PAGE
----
Author: Archery Trade Association
A new educational video “The Currency of Conservation: Archery’s Impact” is available for industry members to use and share. The video will help people understand how federal excise taxes are collected, distributed and used for conservation projects.
The video was completed through a 2021 multistate conservation grant awarded to the National Shooting Sports Foundation. ATA staff helped facilitate the connection between Easton Technical Products, Hoyt, and the Utah Division of Wildlife Resources through the Partner with a Payer program, which works to increase the understanding between manufacturers who pay excise taxes and state agencies who use them.
“This video provides an incredible educational tool for hunters and conservationists as it captures the essence of collaboration, criticality, and history of the partnerships forged between excise tax-paying manufacturers like Easton and the wildlife and habitat work done by state fish and wildlife agencies through the Wildlife and Sportfish Restoration Program,” he said. “This quality production shares the story of conservation funding in the United States and why we are so blessed to have abundant wildlife, quality habitat, hunting, and robust access paid for through this incredible conservation funding model.”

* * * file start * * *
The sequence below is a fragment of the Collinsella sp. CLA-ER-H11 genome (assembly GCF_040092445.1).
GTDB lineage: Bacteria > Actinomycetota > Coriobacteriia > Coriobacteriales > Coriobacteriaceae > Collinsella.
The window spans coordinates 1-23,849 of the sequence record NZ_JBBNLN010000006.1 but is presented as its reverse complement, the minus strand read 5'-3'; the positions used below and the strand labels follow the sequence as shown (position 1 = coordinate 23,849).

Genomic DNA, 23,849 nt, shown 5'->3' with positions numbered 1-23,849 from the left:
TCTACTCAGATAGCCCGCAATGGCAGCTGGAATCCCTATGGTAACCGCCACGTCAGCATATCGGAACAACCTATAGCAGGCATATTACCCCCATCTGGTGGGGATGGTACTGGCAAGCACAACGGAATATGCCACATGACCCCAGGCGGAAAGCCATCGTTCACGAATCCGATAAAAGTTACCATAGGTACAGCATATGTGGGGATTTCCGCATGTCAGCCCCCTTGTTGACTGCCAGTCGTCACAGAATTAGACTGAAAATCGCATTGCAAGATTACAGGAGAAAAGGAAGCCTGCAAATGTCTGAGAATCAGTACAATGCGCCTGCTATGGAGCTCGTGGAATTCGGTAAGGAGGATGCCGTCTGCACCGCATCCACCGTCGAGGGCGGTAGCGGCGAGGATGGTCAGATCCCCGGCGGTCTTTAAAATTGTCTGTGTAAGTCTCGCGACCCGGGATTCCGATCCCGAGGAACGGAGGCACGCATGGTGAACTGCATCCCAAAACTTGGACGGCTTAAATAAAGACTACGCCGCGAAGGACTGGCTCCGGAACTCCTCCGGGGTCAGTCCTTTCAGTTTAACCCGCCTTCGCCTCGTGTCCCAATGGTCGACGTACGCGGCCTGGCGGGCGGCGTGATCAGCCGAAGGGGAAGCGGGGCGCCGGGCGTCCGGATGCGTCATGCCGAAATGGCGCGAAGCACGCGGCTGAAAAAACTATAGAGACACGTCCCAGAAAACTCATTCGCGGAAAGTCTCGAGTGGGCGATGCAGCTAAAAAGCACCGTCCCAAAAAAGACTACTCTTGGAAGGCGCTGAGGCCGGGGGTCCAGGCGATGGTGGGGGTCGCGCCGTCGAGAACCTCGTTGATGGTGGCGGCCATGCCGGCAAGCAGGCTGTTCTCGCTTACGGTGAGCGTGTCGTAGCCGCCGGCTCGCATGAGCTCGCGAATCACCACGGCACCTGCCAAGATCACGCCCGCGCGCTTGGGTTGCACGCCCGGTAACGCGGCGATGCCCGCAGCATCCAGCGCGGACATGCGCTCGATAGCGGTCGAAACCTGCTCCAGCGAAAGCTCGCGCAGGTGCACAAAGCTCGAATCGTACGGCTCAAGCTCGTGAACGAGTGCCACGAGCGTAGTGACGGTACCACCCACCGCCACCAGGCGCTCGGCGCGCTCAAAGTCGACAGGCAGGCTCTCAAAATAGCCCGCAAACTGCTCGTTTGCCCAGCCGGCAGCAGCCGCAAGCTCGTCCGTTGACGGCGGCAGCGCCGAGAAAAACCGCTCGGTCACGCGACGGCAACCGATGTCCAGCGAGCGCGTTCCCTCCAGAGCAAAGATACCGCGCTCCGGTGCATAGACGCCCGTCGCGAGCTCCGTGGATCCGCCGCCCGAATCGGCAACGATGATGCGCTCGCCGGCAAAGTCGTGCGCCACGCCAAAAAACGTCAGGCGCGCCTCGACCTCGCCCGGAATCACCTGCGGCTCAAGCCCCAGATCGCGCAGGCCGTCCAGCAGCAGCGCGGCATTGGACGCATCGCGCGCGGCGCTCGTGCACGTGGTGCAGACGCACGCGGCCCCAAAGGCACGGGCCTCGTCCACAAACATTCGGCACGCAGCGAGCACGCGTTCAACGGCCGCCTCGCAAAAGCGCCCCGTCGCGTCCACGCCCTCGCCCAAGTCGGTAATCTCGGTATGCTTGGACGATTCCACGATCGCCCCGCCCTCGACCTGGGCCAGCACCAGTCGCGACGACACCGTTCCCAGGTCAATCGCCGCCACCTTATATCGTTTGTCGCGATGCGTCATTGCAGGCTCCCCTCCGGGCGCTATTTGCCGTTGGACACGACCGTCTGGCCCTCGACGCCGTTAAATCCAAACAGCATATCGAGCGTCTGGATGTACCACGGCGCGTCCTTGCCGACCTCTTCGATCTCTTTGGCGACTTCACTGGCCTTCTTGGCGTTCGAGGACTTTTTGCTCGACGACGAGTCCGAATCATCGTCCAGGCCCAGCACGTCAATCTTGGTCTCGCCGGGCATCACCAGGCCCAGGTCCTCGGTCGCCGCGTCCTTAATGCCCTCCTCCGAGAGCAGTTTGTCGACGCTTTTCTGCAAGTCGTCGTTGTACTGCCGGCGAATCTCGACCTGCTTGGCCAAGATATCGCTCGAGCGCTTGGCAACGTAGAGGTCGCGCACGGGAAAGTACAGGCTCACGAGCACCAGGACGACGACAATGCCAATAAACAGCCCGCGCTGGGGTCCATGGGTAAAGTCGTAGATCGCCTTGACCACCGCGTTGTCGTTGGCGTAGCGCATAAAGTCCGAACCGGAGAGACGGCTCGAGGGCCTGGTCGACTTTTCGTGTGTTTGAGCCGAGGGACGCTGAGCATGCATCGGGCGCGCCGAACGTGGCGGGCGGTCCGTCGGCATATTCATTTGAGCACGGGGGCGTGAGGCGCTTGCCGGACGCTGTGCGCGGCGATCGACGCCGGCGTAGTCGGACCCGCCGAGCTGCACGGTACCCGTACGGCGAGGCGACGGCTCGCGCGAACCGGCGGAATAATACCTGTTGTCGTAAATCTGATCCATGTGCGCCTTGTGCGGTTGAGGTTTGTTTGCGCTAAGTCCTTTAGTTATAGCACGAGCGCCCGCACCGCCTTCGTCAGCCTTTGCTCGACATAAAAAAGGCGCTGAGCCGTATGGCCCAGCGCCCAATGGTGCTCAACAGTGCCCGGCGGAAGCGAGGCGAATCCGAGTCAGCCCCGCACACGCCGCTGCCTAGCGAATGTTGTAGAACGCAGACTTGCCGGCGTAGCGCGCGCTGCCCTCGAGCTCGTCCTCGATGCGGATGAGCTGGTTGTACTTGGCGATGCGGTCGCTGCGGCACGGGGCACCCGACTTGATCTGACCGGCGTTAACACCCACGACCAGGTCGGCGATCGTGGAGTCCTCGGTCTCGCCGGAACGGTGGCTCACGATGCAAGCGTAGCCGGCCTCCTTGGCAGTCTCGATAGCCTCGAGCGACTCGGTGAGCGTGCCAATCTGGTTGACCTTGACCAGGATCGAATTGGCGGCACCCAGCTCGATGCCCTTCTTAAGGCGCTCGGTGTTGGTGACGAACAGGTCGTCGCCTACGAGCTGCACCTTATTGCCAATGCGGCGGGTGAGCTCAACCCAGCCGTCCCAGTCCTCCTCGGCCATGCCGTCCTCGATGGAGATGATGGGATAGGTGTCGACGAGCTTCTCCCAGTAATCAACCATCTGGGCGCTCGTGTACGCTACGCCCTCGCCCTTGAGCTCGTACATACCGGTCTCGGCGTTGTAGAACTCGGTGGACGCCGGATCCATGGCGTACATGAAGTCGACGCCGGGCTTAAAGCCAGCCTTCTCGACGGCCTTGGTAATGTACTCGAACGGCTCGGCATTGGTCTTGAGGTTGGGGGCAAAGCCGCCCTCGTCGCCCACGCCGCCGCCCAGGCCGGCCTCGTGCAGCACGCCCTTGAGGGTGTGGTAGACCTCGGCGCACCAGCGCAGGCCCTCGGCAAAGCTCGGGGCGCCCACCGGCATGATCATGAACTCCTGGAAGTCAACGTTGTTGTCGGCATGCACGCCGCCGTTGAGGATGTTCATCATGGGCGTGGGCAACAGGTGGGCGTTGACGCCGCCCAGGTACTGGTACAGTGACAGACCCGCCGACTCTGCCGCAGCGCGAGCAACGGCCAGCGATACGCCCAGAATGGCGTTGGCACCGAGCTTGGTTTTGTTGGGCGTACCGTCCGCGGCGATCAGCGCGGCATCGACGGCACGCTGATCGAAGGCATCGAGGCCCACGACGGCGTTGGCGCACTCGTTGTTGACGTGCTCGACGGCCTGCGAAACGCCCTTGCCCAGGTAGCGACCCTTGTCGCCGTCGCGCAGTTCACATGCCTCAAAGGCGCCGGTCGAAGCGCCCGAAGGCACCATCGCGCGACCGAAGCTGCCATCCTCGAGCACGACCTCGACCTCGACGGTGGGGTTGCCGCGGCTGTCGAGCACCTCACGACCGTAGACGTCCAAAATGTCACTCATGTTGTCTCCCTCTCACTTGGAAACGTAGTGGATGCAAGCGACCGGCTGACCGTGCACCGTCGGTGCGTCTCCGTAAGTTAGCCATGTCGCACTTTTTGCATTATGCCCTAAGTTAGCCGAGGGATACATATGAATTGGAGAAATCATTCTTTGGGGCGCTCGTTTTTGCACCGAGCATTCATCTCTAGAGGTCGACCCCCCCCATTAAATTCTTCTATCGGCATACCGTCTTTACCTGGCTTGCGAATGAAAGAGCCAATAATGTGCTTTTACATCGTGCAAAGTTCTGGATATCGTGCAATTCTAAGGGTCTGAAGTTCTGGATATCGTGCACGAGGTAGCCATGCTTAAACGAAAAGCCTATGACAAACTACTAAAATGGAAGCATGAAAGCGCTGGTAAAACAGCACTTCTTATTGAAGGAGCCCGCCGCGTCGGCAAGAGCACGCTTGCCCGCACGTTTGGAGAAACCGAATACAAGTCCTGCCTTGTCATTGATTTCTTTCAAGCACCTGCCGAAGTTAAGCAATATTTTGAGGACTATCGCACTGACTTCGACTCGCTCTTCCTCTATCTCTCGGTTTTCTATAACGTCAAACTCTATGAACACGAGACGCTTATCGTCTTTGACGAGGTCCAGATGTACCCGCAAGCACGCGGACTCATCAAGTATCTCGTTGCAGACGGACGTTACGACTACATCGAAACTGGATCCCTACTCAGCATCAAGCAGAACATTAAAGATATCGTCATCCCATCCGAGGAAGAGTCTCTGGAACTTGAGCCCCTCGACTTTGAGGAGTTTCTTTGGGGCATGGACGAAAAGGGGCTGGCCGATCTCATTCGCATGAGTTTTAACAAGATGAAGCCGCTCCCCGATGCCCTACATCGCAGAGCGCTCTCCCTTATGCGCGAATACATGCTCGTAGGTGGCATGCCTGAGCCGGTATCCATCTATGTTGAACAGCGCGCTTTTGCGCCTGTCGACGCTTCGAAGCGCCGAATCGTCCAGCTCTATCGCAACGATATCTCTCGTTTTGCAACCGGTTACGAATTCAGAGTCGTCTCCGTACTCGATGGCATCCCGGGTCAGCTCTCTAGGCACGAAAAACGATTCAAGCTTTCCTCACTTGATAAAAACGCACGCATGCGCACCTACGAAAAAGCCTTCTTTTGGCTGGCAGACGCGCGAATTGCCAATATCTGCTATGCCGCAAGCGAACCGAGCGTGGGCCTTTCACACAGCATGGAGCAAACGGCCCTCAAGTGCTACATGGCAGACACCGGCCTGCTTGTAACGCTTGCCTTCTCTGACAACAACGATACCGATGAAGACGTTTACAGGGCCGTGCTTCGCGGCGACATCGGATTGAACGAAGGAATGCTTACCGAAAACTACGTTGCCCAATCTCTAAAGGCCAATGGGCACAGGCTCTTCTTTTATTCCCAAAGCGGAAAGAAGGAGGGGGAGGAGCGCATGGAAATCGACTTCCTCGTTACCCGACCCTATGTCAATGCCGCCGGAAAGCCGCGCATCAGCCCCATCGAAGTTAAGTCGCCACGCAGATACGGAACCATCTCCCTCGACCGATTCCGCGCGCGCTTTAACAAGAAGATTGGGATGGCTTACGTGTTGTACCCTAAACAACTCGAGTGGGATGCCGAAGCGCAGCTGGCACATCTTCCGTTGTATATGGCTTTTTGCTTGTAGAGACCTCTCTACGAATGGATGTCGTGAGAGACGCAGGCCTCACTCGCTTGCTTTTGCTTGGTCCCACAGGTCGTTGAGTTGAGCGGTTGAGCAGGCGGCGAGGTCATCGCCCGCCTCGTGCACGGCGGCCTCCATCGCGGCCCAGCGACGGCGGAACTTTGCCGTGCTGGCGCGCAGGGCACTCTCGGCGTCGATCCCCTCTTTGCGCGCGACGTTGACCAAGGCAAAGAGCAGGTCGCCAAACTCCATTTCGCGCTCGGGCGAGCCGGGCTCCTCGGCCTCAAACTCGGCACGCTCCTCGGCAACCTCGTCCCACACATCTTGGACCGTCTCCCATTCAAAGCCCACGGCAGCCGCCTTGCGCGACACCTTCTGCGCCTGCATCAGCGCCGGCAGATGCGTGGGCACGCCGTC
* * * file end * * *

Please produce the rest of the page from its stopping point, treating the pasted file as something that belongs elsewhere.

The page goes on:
In short, archery manufacturers pay federal excise taxes under the Wildlife Restoration Act, more commonly called the Pittman-Robertson Act, and the U.S. Fish and Wildlife Service distributes the funds to state agencies to use on projects that benefit wildlife, wild places and the outdoor community.
As Craig Springer of the U.S. Fish & Wildlife Service said, products are essentially the currency for conservation. Easton hosted the event at the Easton Archery Center in Salt Lake City.
“We had a lot of fun hosting representatives from federal and state fish and wildlife agencies and the ATA at our Utah manufacturing facility,” said Aaron Lucky, president of Easton Technical Products. “It was a great opportunity to showcase Easton while learning more about the impact that archery’s federal excise tax dollars have on conservation. Archers should take pride knowing the vital role they play in the preservation of critical habitats and wildlife resources.”
Tom Decker of the U.S. Fish and Wildlife Service said, “The leadership and vision that the archery manufacturers demonstrated in the 1970s, whereby their products would fund conservation, public target shooting and hunting opportunities was a notable contribution to the shaping of our abundant wildlife populations, habitat protection programs and archery programs in the United States.”
ATA members, state wildlife agencies, nongovernmental organizations, consumer organizations and others can use the video in their marketing and communications efforts.